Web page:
Second up is the ever-increasing spiral of frustration, despair, and as a colleague once put it “speculative generality”.

We design everything up-front

So, we write down all the requirements and think really really hard about the design before coding. You’d better make sure that VSCode or Sublime is nowhere to be seen.

None of these are ideal/fantastic/fun ways to consider the way in which you’re going to build the solution.

Total lack of design leads to myopia:

  • You only care about the immediate obstacles and when you hit a roadblock and it hurts when you do.
  • When you have multiple teams that quite often you can end up solving the same problems in different ways.

Too much requirement/design results in analysis/paralysis:

  • You end up considering everything, including the dependencies and this, becomes the paralysis part.
  • You try to write everything down in a big old document which ends up being 40+ pages in length that nobody, will ever read and will make you go completely mad.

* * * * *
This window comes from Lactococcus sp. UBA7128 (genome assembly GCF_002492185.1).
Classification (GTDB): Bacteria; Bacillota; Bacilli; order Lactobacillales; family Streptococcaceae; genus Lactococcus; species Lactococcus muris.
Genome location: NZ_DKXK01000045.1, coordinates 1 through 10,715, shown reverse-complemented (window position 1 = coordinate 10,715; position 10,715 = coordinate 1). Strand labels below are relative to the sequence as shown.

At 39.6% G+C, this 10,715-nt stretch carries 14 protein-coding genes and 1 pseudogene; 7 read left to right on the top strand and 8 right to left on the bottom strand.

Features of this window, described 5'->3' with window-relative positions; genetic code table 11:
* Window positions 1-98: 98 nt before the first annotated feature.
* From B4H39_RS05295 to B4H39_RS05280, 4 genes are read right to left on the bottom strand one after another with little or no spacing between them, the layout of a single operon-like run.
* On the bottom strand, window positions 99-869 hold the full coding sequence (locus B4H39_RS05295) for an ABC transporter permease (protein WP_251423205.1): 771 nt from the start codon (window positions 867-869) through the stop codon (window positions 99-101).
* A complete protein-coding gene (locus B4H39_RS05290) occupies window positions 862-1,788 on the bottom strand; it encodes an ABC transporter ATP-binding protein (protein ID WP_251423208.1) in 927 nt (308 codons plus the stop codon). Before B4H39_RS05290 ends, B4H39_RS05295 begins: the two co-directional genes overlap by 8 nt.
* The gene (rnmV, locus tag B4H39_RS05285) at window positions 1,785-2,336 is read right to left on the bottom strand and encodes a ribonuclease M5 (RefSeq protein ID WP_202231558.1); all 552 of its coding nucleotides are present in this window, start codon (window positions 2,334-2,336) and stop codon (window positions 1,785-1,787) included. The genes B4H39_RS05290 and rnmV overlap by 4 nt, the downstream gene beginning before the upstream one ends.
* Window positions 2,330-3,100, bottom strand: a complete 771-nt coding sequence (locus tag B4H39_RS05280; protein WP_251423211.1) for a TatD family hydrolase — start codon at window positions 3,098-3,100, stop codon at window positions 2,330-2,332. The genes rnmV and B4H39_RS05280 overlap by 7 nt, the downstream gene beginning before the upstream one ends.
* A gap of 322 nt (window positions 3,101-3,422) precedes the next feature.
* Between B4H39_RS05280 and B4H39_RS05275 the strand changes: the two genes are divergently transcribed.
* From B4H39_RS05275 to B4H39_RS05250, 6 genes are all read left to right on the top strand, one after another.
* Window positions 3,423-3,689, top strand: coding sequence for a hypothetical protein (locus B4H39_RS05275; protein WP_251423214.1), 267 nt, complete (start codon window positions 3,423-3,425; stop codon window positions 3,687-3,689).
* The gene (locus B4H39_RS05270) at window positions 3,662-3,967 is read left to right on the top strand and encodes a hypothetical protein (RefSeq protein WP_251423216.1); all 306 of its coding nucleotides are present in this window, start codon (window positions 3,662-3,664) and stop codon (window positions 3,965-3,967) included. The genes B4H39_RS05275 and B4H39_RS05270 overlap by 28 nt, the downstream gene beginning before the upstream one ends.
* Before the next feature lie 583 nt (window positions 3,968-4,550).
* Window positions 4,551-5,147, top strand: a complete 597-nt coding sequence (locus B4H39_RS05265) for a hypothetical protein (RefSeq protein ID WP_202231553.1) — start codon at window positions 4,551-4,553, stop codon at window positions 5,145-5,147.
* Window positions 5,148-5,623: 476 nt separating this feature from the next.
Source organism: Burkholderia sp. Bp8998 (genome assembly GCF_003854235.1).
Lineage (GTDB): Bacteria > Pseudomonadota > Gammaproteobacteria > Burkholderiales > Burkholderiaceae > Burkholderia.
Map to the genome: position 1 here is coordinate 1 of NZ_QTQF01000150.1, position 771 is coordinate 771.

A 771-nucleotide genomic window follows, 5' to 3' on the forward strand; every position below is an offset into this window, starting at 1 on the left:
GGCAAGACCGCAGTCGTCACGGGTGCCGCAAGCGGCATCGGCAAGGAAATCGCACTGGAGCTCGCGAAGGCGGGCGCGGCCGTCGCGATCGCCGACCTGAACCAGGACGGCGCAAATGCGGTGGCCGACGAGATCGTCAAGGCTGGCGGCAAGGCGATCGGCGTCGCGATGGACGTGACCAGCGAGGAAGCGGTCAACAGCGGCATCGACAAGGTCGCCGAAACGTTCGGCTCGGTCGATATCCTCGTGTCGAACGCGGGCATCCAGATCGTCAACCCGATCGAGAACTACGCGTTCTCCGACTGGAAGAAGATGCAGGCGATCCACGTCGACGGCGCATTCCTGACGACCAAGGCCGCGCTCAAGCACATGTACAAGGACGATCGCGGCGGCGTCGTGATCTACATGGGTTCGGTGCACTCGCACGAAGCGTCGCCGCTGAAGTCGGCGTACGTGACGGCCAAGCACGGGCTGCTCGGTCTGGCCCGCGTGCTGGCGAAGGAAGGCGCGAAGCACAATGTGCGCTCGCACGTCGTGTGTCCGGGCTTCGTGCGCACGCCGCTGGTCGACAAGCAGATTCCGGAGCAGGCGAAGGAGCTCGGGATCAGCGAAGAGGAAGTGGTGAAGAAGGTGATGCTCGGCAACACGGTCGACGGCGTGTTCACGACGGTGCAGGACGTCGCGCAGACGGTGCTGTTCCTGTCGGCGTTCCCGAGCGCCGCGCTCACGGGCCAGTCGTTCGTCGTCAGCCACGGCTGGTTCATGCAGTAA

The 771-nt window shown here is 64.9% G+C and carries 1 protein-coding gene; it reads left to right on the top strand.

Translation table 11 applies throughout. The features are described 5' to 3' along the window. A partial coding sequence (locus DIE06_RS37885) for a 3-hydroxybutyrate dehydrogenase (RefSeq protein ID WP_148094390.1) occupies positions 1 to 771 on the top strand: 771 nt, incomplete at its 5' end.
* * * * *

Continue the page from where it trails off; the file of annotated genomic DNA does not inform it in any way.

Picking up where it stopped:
Mental health is important, so don’t go mad when you release the software fixing all the fires, and don’t go mad trying to specify everything to the nth degree.

Software Design Workshops

A better way to do design is to spend some time holding a design discovery workshop. A design discovery workshop is a 30 to 60 minute to build your shared view of the world with the rest of your team. It provides you with a forum to think about potential roadblocks and the various options. You want a commonly held “work in progress” model of the world that the whole of the team buy-in to at the start of the project.

The end artifact is not the the important part, the exercise is!